To date, Newt is the one Pixar film that’s had a greenlight reversed, and co-head of the firm, Ed Catmull, sheds some light on why in his book Creativity Inc.

Newt was to tell the story of the last male and female blue-footed newts on the planet, who had to get along else the species was doomed. Naturally, they hated each other. Gary Rydstrom, who helmed the Pixar short Lifted, was to direct, and the film got quite the way along into production.

But Pixar approached Newt differently. It housed the production team, thinking it was a good thing, in a different building, away from the rest of Pixar and its processes. Up director Pete Docter eventually came in to try and save the film, but by the time he did, it was too far down the line and nobody could see how the story could work. The decision was made to pull the plug, not helped by the fact that Blue Sky Studios had successfully released Rio, which shared similar themes (not that that stopped the battle between Antz and A Bug’s Life once upon a time).

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Pixar, already secretive, is now even more careful which projects it formally announces.

Spider-Man 4

We won’t bang on about this one, because we’ve covered what happened many times on the site. The bottom line: Sony had Sam Raimi and his Spider-Man team (led by Tobey Maguire) all set to return again, for Spider-Man 4. John Malkovich was set to play The Vulture, but the cost of the film – $250m+ – proved too rich for Sony, not least in the aftermath of disappointing reviews (if not box office) for Spider-Man 3. It hit the reboot button instead, a decision it’s still struggling, in business terms at least, to fully justify, two Amazing Spider-Man films later.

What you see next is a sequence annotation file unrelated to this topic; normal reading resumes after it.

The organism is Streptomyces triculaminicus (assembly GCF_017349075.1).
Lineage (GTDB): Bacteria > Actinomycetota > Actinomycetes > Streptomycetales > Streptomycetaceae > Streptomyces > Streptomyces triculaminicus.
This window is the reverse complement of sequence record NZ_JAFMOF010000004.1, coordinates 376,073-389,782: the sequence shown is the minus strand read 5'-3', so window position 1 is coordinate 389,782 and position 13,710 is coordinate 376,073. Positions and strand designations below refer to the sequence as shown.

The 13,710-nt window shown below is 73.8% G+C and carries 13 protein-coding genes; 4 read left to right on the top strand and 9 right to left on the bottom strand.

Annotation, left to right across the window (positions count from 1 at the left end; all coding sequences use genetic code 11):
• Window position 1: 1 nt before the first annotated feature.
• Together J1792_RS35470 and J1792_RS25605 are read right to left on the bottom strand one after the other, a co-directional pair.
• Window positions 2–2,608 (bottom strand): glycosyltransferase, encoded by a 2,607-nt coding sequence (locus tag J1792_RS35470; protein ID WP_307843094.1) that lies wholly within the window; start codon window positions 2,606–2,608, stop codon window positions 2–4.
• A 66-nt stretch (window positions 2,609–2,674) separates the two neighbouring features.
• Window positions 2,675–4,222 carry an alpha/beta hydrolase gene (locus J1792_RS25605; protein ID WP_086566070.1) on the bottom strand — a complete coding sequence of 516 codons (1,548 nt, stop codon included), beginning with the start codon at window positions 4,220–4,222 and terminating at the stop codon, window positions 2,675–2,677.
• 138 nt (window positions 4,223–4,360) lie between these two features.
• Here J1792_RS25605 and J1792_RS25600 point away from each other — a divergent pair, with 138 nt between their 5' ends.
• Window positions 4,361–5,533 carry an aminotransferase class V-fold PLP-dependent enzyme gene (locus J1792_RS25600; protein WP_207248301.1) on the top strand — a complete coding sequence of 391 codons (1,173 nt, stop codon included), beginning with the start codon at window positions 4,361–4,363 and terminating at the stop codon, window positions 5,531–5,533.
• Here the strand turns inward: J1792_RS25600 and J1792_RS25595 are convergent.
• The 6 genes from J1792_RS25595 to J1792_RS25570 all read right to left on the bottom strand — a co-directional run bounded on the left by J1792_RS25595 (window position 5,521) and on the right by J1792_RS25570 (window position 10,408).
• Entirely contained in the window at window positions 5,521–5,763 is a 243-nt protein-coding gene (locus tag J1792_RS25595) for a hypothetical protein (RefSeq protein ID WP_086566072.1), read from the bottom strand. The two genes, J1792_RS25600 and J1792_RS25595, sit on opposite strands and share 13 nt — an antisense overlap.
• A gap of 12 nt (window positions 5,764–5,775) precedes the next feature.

Superman Lives

Again, quite a well known one this, although its story is going to be told in detail in the upcoming movie The Death Of Superman Lives: What Happened?

Well, what happened was that Warner Bros poured millions into developing a new take on Superman and for a while, this is the project that was in pole position. Nicolas Cage was cast as Clark Kent/Superman, and costume tests of him in the role have subsequently leaked out. Furthermore, Kevin Smith took a crack or two at the script, but eventually it landed at the desk of Tim Burton. In the book Burton On Burton, the director laments the year he wasted trying to get the film off the starting blocks. But as the costs of Superman Lives escalated, Warner Bros got nervous. Come crunch time, the studio blinked, and Superman would not live again until Bryan Singer came along…